When buying or selling a house you are advised, although it is not compulsory or a legal requirement, to use a solicitor or licensed conveyancer to carry out the necessary legal work on your behalf.
Once a sale price has been agreed, you should employ a solicitor to prepare the conveyancing and you should consider your solicitor as the hub of the whole process of buying your property. A good solicitor will not only carry out all the legal work involved in the purchase of your property, they will also keep you informed and provide you with progress reports when requested. They will work closely with Perry Bishop and Chambers to ensure the process is as smooth as physically possible.
With this in mind, the first thing your solicitor will do is get in touch with us to obtain all the seller's and seller's solicitor's details and the seller's solicitor will send the relevant contract and documentation to your solicitor. In the meantime your solicitor will get underway a Local Authority search which tells you of any Local Authority proposals which may affect your property. Your solicitor will review the search when received and advise you of anything out of the ordinary.
Your solicitor is responsible for explaining the terms and conditions of your mortgage offer at the time you are signing the contract. Once the contract is received from the seller's solicitor, it is then forwarded through to you for signature.
Exchange of Contracts
Once a contract is signed, it can then be forwarded to the seller's solicitor. Your solicitor will then prepare the transfer and any mortgage deed and again forward this to you for signature. There is no need for you to necessarily visit your solicitor although it is more useful if this process can be explained in person by your representative.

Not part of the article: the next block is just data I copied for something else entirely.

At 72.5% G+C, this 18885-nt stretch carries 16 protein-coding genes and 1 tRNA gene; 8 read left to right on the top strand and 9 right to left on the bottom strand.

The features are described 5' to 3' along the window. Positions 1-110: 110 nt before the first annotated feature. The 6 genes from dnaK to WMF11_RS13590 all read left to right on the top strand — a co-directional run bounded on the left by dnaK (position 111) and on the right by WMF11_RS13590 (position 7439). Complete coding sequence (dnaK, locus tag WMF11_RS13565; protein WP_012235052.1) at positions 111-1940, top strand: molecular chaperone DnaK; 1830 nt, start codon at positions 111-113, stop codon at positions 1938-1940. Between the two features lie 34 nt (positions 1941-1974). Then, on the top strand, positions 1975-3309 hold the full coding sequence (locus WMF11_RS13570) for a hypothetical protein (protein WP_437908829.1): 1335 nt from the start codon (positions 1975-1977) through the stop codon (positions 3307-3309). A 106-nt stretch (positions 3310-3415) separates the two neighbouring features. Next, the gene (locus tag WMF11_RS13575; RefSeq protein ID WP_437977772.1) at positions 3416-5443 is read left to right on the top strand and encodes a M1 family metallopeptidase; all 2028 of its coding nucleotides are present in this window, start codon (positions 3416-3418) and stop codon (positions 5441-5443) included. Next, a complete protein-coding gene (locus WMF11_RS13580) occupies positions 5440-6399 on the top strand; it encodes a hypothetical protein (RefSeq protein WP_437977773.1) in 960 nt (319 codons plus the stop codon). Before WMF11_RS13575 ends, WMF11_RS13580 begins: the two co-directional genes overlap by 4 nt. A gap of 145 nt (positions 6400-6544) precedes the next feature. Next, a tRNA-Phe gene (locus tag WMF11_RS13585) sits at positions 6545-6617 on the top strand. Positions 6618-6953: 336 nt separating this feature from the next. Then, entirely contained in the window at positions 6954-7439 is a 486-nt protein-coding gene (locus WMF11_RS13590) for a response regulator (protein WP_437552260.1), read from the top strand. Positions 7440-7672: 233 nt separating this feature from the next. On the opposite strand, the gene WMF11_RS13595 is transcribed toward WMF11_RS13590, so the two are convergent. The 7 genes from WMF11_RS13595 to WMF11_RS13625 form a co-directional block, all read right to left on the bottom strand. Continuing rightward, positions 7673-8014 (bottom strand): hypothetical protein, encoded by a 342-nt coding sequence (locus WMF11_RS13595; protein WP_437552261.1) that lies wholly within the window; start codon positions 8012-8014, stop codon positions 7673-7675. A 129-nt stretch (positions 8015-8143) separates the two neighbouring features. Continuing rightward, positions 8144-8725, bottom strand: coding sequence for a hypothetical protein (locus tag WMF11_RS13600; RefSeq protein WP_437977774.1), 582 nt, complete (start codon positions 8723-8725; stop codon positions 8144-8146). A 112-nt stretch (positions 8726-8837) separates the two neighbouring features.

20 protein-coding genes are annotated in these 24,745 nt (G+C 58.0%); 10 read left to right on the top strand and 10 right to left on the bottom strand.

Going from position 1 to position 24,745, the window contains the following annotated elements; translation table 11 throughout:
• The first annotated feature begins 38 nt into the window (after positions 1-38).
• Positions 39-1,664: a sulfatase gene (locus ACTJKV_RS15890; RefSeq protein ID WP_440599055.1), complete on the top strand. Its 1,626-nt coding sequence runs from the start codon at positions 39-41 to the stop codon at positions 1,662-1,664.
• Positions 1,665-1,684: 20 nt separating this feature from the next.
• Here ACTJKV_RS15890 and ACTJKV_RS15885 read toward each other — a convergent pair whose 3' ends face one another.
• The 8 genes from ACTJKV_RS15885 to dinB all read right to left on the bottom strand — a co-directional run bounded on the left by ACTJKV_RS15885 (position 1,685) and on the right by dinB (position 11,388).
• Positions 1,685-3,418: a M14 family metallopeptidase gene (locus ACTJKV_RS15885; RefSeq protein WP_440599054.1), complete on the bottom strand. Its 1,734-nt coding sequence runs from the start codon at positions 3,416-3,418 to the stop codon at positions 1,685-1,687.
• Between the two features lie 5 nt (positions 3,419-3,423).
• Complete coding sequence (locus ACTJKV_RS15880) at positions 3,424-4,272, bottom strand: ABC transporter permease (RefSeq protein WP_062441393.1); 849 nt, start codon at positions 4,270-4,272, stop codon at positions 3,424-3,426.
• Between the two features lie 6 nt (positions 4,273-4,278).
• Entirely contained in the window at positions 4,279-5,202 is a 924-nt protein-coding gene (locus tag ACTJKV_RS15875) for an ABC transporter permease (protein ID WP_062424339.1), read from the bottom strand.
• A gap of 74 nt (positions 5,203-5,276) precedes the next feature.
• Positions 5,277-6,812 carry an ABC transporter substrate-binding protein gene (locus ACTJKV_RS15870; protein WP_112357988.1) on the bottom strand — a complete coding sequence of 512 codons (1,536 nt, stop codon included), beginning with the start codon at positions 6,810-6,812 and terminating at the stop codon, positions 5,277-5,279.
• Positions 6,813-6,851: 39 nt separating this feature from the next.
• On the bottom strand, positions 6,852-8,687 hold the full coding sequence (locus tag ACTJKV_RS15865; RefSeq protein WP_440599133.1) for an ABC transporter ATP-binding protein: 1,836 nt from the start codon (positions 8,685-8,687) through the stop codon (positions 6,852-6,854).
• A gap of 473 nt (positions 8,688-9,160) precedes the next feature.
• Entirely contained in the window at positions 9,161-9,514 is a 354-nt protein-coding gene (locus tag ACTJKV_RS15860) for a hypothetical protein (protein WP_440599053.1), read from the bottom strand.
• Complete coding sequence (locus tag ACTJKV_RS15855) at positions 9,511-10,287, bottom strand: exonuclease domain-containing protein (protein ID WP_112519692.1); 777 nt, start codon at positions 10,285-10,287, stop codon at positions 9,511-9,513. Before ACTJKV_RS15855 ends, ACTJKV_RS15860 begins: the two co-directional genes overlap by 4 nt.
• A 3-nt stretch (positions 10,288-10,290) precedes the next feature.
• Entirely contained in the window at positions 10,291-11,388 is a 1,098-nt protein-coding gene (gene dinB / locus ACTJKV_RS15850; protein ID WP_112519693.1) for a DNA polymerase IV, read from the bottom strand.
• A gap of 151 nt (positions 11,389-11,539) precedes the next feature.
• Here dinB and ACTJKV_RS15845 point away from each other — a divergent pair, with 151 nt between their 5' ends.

Your solicitor will then carry out any final searches that your mortgage lender may have requested and prepare the completion statement requesting any further money from you if necessary.
Contracts are then exchanged, usually by a telephone call between solicitors, and this means that both you and the seller are legally bound and are likely to not be able to back out of the purchase without financial penalty.
You and the people you are buying from will have agreed a date to complete the purchase in accordance with your solicitor and on that date the balance of the money is forwarded. Your solicitor will deduct any money you owe to them from the balance and you are then given the keys to move in.
The solicitor's work is still not finished as they will need to pay any stamp duty which is payable at varying rates on properties over £125,000 and register your purchase with the Land Registry and return the Deeds to the property to the bank or building society for safekeeping.
For further information, please contact us.